So I will probably test it this way and build a thermostat to control the cooling and bypass both radiator. Also I will add a short section of snow flap on the end of the tunnel to provide a surface for the snow to hit and make its way up to the tunnel cooler. Bonus that will keep snow off my back and my helmet haha!

Here is a couple pics of the work done on those modification!

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Here the cooler is just a 22in section of an M8000 long cooler, cut and welded to close it up. It looks good, it is quick and free! Thanks to the local dealer for the scrap part!
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Here we see the bungs for the hose, just two little pice turned on the lathe and welded to the shortened cooler.
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dooman92

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Fgauvin7, did you add that tunnel cooler after the ride or was it in place and you still had cooling issues with it? You mentioned a small cooler with radiator and temp issues.

Thanks for report, nice job on tunnel cooler install..
 

fgauvin7

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Fgauvin7, did you add that tunnel cooler after the ride or was it in place and you still had cooling issues with it? You mentioned a small cooler with radiator and temp issues.

Thanks for report, nice job on tunnel cooler install..
Yes It was not there for the first ride, I just added it yesterday. Before I had just the small air radiator in the front.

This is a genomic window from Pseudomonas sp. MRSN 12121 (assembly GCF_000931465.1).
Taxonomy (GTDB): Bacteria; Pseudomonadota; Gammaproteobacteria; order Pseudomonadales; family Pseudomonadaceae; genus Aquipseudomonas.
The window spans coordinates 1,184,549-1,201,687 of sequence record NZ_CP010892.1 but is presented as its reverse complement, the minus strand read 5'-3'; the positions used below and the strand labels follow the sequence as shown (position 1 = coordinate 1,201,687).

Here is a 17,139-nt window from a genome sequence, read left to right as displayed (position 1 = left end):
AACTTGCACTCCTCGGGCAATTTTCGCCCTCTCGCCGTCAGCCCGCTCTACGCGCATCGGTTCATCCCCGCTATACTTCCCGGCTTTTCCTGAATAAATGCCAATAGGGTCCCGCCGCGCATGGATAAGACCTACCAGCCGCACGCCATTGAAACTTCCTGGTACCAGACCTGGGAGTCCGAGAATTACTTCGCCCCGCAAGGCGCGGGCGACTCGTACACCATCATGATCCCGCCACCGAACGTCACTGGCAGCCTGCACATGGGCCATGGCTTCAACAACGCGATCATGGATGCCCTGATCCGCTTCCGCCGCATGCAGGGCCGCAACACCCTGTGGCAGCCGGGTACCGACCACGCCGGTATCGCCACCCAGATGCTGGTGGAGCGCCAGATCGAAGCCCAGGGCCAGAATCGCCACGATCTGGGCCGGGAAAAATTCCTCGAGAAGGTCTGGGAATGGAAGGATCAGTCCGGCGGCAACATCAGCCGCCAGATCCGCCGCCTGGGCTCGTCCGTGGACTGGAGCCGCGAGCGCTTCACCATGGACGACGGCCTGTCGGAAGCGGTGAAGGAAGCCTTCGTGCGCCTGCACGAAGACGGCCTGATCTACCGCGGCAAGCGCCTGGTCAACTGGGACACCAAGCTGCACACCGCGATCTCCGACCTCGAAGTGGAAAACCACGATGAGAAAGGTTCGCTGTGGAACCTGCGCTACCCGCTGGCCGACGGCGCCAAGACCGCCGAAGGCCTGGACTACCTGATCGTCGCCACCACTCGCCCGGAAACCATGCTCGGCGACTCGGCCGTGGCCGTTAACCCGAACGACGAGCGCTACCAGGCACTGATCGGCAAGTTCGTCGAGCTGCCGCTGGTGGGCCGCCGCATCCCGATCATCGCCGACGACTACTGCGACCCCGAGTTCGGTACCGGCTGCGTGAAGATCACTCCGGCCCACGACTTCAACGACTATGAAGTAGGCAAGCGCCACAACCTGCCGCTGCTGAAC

wwillf01

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Heber Ut
Just saying it again.. such an awesome build. With more snow you ski pressure should get better . 6 inches is thin.

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fgauvin7

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Just saying it again.. such an awesome build. With more snow you ski pressure should get better . 6 inches is thin.

Thanks! Yes we will see if it get better soon. For now allmost all the snow have melted, I'm glad I have tested it and not waited!

Ok, makes sense. Should be good with that cooler. Is there an inline thermostat?

There is no thermostat at the moment but there will be one soon, I just have to fab the housing for it. It is on the to do list with the snow flap/ tunnel extension before the next ride!
 
Jan 18, 2018
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You have done the build I was dreaming of in my head... really strange to then see it in the back of your truck as that is the exact same truck I have (same color and everything).

The world aligns in weird ways sometimes. Build looks great, I think you are definitely on the right track.
 

fgauvin7

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Oct 14, 2012
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You have done the build I was dreaming of in my head... really strange to then see it in the back of your truck as that is the exact same truck I have (same color and everything).

The world aligns in weird ways sometimes. Build looks great, I think you are definitely on the right track.

Well that is a special coincidence! I think it is a sign that you have to start building one haha!